Decision 2014: Mississippi US Senate GOP runoff postmortem


(UPDATED 6/25 AM) With all but two precincts in Hinds County reporting, Senator Thad Cochran has improbably come back from what was to be a near certain defeat. How did he do so? Quite simply, Senator Cochran expanded the primary electorate by getting Democrats to vote in the Republican runoff – runoff turnout was 18% (or 56K) higher than it was in the primary. To appreciate the coalition (upper income voters, lower income voters, and those in the “university belt”) that propelled Senator Cochran to a runoff victory, let’s examine the results through the lens of the various regions of the state, as we did in our previous analysis.

Primary vs Runoff (maps)

Primary results by county

Primary results by county












Runoff by county

Runoff results by county











Regions of Mississippi, revisited

 Gulf Coast

Primary: 18% of the vote, 49-47% Cochran

Runoff: 16% of the vote, 50-50% Cochran, 3% increase in turnout


If any part of the state exemplifies why McDaniel couldn’t get from 49.5 t0 50.1% of the vote, the three southernmost counties (Hancock, Harrison, and Jackson) of the state were “Exhibit A.” Turnout was essentially flat in this region, and Cochran was able to get endorsements from former Senator Trent Lott (who is from Pascagoula, in Jackson County), and former Green Bay Packers quarterback Brett Favre (who is from Kiln, in Hancock County). It probably didn’t hurt, either, that as former chairman of the Senate Appropriations Committee, Senator Cochran brought a substantial amount of recovery money to the area after Hurricane Katrina’s catastrophic devastation.


Jackson area

Primary: 18% of the vote, 58-41% Cochran

Runoff: 19% of the vote, 62-38% Cochran, 24% increase in turnout


The three counties making up metropolitan Jackson (Hinds, Madison, and Rankin) are what put Senator Cochran back in office. Turnout was up a whopping 24%, and his percentage went from 58 to 62% between the primary and the runoff. To put it another way, his primary margin of victory over Sen. McDaniel was 9600, and he increased that to 17700 in the runoff. Since his statewide margin of victory was 6300, without the increased turnout in this area, he would have lost. And while a strong Democratic vote from Hinds County (Jackson) helped, it’s also worth noting that he (Senator Cochran) carried affluent Madison County with 64% and more middle income Rankin County with 53%.


Memphis suburbs (De Soto County)

Primary: 5% of the vote, 63-36% McDaniel

Runoff: 5% of the vote, 70-30% McDaniel, 35% increase in turnout


The Memphis suburbs in DeSoto County were a stronghold for McDaniel in the primary, and came through for him in the runoff, both in terms of increase in turnout and percentage received. There was only problem for McDaniel: the Jackson area cast nearly four times as many votes as DeSoto County did, so the increased turnout only provided a limited benefit to him.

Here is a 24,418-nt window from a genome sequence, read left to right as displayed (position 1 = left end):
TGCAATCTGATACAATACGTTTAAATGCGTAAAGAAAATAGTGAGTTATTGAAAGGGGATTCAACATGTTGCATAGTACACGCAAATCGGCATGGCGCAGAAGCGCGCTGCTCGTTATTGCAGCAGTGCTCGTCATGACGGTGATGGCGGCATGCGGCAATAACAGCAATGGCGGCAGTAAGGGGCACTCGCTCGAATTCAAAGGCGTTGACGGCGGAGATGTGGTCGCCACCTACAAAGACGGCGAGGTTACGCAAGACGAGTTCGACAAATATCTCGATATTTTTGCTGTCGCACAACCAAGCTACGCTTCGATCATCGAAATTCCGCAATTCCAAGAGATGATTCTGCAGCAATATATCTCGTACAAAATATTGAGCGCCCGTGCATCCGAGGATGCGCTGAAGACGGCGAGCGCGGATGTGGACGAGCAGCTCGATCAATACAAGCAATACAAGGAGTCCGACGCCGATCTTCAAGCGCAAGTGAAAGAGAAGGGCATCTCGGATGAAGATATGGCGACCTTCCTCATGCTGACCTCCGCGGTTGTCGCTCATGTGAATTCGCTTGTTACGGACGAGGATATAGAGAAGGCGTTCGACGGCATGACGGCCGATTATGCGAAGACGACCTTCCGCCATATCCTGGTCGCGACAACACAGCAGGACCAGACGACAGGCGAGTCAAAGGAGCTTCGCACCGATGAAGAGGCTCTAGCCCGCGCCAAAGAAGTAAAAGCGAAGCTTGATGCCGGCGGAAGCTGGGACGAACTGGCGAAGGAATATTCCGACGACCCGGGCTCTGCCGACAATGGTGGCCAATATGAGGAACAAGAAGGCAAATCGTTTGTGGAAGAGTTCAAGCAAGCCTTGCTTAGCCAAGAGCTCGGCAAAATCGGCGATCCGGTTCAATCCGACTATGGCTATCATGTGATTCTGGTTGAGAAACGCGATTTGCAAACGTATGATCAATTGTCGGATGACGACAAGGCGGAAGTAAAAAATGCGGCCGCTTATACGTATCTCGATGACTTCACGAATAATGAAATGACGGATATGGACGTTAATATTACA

Medium sized towns

Primary: 19% of the vote, 57-42% McDaniel

Runoff: 19% of the vote, 54-46% McDaniel, 14% increase in turnout


In the primary, some of the counties in this region were pro Cochran, while others (particularly those in McDaniel’s state senate district) favored McDaniel. However, Cochran was able to increase his vote in this area, probably because of his ability to bring home the bacon. Case in point: Forrest County (Hattiesburg) is the home of the University of Southern Mississippi. While McDaniel carried this county (which is near his home in Jones County) 55-42% in the primary, he could only eke out a 51-49% runoff victory here in the runoff. The other “Cochran surge” was in Warren County (Vicksburg), which has a substantial black population. In the primary, Cochran carried this county 55-45%; he increased that to 59-41% in the runoff.


“University belt”

Primary: 3% of the vote, 65-34% Cochran

Runoff: 3% of the vote, 68-32% McDaniel, 26% increase in turnout


If any part of Mississippi would appreciate a Senator who has the ability to bring home federal dollars, it would be the counties (Lafayette and Oktibbeha) containing Ole Miss and Mississippi State. Not only did the turnout increase substantially over the primary, but Senator Cochran similarly saw an increase in the percentage of the vote he received there.


Mississippi Delta

Primary: 4% of the vote, 67-32% Cochran

Runoff: 5% of the vote, 72-28% Cochran, 38% increase in turnout


If Senator Cochran needed to expand the electorate anywhere, it was in the Delta counties where it needed to happen. The wealthy and low income constituents who are predominant here were united in their support of Senator Cochran, and he got a very strong vote from these counties, which are (1) heavily dependent on federal monies and (2) are more inclined to favor “Southern gentlemen” candidates.


Rural/Hill counties

Primary: 37% of the vote, 52-46% McDaniel

Runoff: 34% of the vote, 53-47% Cochran, 18% increase in turnout


While the rural counties east of the Delta were Senator McDaniel’s constituency, he was not able to move the needle much relative to his primary showing, and was thus unable to offset the increased turnout in Jackson and the Delta that Senator Cochran was able to generate.



Senator Cochran’s ability to build a diverse coalition of upper and lower income voters pulled him through to the finish line, and enabled him to avenge his embarrassing primary showing.